Precision agriculture

Precision agriculture

With the term Precision Agriculture (Adp) we mean that set of technologies that allow you to manage the variability in the field, giving each plant what it needs exactly when it needs it. The goal is to maximize production or increase its quality, eliminating waste with a consequent profit for the farmer and the environment.
Although there is no single ‘precision agriculture’, but the general principles are declined for each crop (and are also valid for animal husbandry, aquaculture and forestry) and for the ecological characteristics of the site, however it is possible to identify two main fundamental technologies within the Adp: semi-automatic driving and variable dosage.
The first involves the installation of semi-automatic driving systems (via GPS) on tractors so that in the field they can move with greater precision than that guaranteed by an operator. In this way the overlaps are eliminated and therefore there is a saving of seeds, fertilizers, plant protection products and so on. It is estimated that in the best case the degree of overlap is around 10%, in the worst 25%.
The variable rate dosage, which is considered the next step to the first, allows plants to be supplied with the inputs they need (water, fertilizers, plant protection products) with precision: not uniformly throughout the field, therefore, but taking into account real needs, different within the same plot. For this purpose, maps created ad hoc with the aid of tools such as satellites, drones, proximity sensors, etc. are used.
The introduction and integration of technological processes in agriculture and more generally in the main management systems of the primary sector, has made it possible to evaluate and classify the expected benefits in various business realities, often still too heterogeneous, to evaluate the best introduction strategies. of innovation. In general terms, the expected benefits are:
– optimization of production and quality efficiency;
– reduction of company costs;
– optimization of inputs, minimizing environmental impacts;
– creation of business opportunities such as consulting firms, contractors and innovation brokers.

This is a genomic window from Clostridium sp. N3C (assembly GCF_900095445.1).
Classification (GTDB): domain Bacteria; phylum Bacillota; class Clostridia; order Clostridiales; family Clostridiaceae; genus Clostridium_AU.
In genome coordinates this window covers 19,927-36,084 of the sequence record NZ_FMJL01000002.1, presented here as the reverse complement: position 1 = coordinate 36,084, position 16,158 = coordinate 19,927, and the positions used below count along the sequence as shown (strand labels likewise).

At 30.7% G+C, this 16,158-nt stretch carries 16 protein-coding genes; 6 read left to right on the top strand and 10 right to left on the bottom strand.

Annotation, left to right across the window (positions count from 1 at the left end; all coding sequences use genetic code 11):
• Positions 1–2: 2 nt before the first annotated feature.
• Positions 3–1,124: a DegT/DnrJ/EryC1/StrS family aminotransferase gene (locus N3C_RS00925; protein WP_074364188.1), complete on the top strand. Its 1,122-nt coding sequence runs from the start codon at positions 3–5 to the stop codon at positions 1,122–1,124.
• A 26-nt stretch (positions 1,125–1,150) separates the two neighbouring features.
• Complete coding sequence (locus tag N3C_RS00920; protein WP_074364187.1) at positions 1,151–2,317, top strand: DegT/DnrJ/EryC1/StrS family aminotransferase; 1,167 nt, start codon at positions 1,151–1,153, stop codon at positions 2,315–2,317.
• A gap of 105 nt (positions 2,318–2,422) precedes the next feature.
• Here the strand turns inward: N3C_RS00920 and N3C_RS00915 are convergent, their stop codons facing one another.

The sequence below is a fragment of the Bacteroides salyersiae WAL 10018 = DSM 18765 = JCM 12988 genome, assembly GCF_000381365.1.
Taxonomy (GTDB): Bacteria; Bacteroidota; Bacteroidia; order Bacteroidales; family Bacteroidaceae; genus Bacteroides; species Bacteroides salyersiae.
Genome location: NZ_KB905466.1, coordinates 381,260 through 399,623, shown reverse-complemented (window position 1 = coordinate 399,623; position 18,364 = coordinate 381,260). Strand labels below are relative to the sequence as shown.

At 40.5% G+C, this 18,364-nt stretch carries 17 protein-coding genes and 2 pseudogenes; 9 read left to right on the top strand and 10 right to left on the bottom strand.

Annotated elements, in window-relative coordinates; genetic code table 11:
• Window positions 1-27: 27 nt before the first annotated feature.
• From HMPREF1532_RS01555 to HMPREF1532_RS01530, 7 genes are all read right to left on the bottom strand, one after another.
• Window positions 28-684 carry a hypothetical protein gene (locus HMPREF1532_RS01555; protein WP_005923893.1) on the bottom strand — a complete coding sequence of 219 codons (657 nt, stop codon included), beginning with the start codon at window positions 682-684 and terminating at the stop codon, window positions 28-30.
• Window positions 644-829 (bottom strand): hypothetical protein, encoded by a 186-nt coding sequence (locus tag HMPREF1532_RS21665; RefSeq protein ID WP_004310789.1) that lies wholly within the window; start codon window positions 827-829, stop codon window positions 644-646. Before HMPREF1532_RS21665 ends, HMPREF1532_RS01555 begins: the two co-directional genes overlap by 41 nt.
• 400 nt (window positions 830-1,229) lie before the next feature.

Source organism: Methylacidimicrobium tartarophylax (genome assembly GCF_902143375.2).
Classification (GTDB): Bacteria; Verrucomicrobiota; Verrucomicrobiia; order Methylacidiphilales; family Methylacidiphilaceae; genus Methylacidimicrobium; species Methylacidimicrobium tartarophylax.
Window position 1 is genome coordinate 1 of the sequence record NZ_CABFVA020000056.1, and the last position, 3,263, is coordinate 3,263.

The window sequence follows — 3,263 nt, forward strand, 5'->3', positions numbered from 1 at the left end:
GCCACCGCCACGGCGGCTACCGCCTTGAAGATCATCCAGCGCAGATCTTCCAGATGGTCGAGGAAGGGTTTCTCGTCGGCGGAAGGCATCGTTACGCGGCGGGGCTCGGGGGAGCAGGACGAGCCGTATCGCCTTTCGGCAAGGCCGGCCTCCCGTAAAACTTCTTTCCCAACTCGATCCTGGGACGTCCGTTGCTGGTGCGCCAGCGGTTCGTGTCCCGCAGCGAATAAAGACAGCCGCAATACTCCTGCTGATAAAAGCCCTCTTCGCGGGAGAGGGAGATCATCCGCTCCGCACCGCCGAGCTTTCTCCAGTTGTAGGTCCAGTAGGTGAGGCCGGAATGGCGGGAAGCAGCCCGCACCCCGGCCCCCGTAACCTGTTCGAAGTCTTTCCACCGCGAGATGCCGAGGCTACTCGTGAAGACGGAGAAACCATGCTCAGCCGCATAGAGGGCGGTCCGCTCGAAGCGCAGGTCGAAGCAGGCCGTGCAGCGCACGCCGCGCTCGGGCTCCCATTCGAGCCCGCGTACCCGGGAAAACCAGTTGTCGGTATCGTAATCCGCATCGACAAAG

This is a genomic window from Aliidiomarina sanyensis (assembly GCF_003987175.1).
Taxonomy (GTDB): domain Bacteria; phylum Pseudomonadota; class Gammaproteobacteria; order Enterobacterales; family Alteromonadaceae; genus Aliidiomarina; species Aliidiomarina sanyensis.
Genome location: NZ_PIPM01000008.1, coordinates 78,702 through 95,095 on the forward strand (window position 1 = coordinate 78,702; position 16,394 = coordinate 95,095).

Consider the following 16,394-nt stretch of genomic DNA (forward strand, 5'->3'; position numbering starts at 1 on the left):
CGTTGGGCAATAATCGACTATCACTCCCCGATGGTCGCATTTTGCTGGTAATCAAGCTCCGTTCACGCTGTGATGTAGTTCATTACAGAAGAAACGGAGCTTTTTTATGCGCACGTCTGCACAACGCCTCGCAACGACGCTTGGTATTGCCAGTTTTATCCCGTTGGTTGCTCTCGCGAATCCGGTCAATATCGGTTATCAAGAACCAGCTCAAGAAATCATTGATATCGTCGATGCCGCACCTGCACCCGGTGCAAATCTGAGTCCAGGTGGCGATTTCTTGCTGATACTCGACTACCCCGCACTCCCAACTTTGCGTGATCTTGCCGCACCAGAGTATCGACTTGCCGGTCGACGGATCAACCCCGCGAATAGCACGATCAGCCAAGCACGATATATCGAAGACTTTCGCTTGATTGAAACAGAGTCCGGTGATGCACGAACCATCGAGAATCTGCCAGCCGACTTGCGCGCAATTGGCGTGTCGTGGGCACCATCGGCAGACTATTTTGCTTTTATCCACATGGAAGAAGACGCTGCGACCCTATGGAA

Precision agriculture is, therefore, a management strategy of agricultural activity with which data are collected, processed, analyzed and combined with other information to guide decisions according to spatial and temporal variability in order to improve the resource efficiency, productivity, quality, profitability and sustainability of agricultural production.
At the regulatory level, the Adp finds various indications and transpositions.
In Italy, with the ministerial decree of 22 December 2017, signed by Minister Maurizio Martina, the Guidelines for the development of precision agriculture in Italy were approved, based on an analysis conducted by a specific Working Group. The provision is then implemented in some regulations also of a regional nature such as that relating to the L.R. of the Sicilian Region n. 21 of 29 July 2021.
However, the evolution of the same technologies, the advent of agroecology, the paradigm change of production models makes this branch of technology and information technology one of the sectors with greater innovation and evolution.
This becoming is not linked only to purely technological issues but to socio-political needs. Indeed, with around 805 million people worldwide suffering from chronic malnutrition, most of whom live in developing countries, Europe and its policies certainly have a moral obligation to optimize agricultural production and strengthen production and to do it in the most sustainable way possible.
In addition, precision agriculture is also part of the delicate relationships between workers in the agricultural sector, their relationship with the countryside, the ability to transfer knowledge and technological innovation. In short, a path still to be built and with significant challenges not exclusively of a technological nature.

Guido Bissanti




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